J Emerg Med 2018 09 23;55(3):e71-e73. Epub 2018 Jun 23.
Department of Emergency Medicine, University of Michigan, Ann Arbor, Michigan.
Background: Recurrent abdominal pain, particularly in the right upper quadrant (RUQ) in a patient with a history of cholecystectomy, known as postcholecystectomy syndrome, requires a broad differential diagnosis. Pathology of a retained gallbladder remnant is an exceedingly rare etiology of this pain.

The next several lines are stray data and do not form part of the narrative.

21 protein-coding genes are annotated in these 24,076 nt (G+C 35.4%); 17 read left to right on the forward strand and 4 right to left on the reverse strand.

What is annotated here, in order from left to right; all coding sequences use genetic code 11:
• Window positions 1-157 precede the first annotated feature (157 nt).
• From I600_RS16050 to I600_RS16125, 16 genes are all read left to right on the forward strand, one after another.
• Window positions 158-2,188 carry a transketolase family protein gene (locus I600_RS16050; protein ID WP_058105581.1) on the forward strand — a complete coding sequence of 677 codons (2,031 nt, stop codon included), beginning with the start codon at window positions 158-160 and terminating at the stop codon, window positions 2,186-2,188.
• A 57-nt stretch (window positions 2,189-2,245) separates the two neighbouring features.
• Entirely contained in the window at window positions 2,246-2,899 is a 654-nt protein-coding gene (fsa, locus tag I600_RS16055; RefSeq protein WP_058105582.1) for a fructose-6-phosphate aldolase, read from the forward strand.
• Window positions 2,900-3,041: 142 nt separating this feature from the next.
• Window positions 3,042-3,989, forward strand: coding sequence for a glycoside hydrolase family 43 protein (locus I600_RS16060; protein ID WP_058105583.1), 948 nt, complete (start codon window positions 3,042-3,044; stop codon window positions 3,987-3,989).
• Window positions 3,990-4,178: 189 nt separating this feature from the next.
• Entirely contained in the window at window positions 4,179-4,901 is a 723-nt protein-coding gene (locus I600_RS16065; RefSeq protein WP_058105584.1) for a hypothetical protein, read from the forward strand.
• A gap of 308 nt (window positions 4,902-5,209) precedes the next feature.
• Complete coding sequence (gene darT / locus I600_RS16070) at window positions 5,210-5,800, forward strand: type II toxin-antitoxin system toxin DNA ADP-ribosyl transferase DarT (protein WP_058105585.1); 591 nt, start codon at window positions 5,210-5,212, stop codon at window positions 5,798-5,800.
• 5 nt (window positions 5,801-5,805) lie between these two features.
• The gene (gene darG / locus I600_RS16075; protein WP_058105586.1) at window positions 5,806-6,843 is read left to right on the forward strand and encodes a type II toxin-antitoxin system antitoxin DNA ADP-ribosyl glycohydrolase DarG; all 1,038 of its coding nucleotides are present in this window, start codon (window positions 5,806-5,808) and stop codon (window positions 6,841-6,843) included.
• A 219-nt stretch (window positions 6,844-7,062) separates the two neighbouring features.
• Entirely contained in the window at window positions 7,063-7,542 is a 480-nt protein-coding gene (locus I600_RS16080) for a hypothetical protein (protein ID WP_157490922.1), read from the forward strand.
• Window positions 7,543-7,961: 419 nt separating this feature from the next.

Case Report: A 49-year-old woman who had previously undergone an open cholecystectomy presented to the emergency department with several hours of postprandial RUQ pain and emesis. Liver function tests and lipase were not significantly elevated. RUQ ultrasonography revealed a cystic structure containing a stone with mild prominence of the common bile duct at 7 mm, and magnetic resonance cholangiopancreatography confirmed the presence of a remnant gallbladder without common bile duct obstruction. Her pain subsided, she tolerated a diet, and was discharged with a referral for an elective cholecystectomy. WHY SHOULD AN EMERGENCY PHYSICIAN BE AWARE OF THIS?: Abdominal pain is the most common chief complaint of patients presenting to the emergency department in the United States, and emergency physicians routinely encounter patients with postcholecystectomy syndrome. Emergency physicians should not exclude the possibility of remnant gallbladder pathology, such as symptomatic cholelithiasis or cholecystitis, in patients presenting with symptoms concerning for biliary colic, even if the patient has undergone previous cholecystectomy.